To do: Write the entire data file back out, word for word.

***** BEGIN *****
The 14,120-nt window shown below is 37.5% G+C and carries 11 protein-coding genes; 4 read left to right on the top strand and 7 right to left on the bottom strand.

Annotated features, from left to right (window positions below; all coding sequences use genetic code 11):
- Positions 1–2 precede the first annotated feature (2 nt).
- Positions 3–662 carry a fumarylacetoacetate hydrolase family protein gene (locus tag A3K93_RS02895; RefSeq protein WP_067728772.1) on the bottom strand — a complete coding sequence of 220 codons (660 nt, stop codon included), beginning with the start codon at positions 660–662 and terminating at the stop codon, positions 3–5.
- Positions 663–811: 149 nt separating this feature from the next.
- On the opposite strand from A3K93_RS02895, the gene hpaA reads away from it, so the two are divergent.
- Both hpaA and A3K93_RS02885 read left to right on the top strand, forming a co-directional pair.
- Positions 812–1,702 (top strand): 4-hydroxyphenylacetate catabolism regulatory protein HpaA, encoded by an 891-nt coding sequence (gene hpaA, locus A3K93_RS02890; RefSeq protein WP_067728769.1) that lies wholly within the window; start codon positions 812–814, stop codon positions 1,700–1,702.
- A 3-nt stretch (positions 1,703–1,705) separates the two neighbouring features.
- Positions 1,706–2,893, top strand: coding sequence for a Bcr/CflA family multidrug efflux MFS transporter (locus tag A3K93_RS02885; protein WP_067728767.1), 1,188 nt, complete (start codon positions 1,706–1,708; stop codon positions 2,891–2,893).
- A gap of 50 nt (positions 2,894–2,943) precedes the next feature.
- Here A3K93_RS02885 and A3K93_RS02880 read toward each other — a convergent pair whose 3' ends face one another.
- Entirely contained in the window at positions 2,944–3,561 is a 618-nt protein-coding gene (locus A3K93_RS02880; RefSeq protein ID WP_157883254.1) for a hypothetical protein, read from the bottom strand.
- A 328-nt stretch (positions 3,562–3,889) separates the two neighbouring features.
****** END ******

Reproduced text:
The 14,120-nt window shown below is 37.5% G+C and carries 11 protein-coding genes; 4 read left to right on the top strand and 7 right to left on the bottom strand.

Annotated features, from left to right (window positions below; all coding sequences use genetic code 11):
- Positions 1–2 precede the first annotated feature (2 nt).
- Positions 3–662 carry a fumarylacetoacetate hydrolase family protein gene (locus tag A3K93_RS02895; RefSeq protein WP_067728772.1) on the bottom strand — a complete coding sequence of 220 codons (660 nt, stop codon included), beginning with the start codon at positions 660–662 and terminating at the stop codon, positions 3–5.
- Positions 663–811: 149 nt separating this feature from the next.
- On the opposite strand from A3K93_RS02895, the gene hpaA reads away from it, so the two are divergent.
- Both hpaA and A3K93_RS02885 read left to right on the top strand, forming a co-directional pair.
- Positions 812–1,702 (top strand): 4-hydroxyphenylacetate catabolism regulatory protein HpaA, encoded by an 891-nt coding sequence (gene hpaA, locus A3K93_RS02890; RefSeq protein WP_067728769.1) that lies wholly within the window; start codon positions 812–814, stop codon positions 1,700–1,702.
- A 3-nt stretch (positions 1,703–1,705) separates the two neighbouring features.
- Positions 1,706–2,893, top strand: coding sequence for a Bcr/CflA family multidrug efflux MFS transporter (locus tag A3K93_RS02885; protein WP_067728767.1), 1,188 nt, complete (start codon positions 1,706–1,708; stop codon positions 2,891–2,893).
- A gap of 50 nt (positions 2,894–2,943) precedes the next feature.
- Here A3K93_RS02885 and A3K93_RS02880 read toward each other — a convergent pair whose 3' ends face one another.
- Entirely contained in the window at positions 2,944–3,561 is a 618-nt protein-coding gene (locus A3K93_RS02880; RefSeq protein ID WP_157883254.1) for a hypothetical protein, read from the bottom strand.
- A 328-nt stretch (positions 3,562–3,889) separates the two neighbouring features.